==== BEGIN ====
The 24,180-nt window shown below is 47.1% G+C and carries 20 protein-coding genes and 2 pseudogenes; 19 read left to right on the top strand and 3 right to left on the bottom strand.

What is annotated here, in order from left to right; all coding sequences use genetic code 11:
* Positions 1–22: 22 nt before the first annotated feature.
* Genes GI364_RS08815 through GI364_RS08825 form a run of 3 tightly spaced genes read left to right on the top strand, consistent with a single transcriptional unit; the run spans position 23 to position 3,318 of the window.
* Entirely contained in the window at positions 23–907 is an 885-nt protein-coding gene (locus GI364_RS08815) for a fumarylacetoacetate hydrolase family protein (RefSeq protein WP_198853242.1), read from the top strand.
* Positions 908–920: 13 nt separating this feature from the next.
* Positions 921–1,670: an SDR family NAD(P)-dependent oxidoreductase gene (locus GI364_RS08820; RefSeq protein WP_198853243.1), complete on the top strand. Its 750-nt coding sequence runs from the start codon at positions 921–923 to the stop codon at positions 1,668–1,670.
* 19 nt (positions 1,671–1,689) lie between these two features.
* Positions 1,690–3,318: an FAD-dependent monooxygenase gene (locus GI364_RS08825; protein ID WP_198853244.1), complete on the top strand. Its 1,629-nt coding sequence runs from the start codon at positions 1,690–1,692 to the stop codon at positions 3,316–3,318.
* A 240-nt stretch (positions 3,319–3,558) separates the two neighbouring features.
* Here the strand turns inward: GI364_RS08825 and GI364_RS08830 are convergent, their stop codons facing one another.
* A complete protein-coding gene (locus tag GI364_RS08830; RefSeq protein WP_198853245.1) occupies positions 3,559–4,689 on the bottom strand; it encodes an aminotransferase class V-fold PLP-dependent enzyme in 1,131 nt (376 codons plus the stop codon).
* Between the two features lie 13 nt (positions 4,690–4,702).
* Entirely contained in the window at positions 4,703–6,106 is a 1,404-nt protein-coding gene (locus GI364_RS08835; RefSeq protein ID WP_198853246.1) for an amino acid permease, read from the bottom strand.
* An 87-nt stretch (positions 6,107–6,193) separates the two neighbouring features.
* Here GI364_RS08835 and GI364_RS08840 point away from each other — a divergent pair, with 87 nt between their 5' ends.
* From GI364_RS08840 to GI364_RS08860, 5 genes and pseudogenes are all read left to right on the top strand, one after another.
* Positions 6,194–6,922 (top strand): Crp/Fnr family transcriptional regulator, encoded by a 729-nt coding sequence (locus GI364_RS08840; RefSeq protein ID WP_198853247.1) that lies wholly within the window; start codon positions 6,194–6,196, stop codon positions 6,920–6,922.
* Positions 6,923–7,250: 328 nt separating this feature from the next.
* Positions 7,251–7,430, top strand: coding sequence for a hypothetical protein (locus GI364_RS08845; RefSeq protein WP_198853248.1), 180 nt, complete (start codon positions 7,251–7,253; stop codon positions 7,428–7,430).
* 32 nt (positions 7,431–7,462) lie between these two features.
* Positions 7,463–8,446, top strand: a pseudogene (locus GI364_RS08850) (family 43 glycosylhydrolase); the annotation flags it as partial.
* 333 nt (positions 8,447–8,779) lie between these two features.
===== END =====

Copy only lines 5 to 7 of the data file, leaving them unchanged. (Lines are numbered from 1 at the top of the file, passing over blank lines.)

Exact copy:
* Entirely contained in the window at positions 23–907 is an 885-nt protein-coding gene (locus GI364_RS08815) for a fumarylacetoacetate hydrolase family protein (RefSeq protein WP_198853242.1), read from the top strand.
* Positions 908–920: 13 nt separating this feature from the next.
* Positions 921–1,670: an SDR family NAD(P)-dependent oxidoreductase gene (locus GI364_RS08820; RefSeq protein WP_198853243.1), complete on the top strand. Its 750-nt coding sequence runs from the start codon at positions 921–923 to the stop codon at positions 1,668–1,670.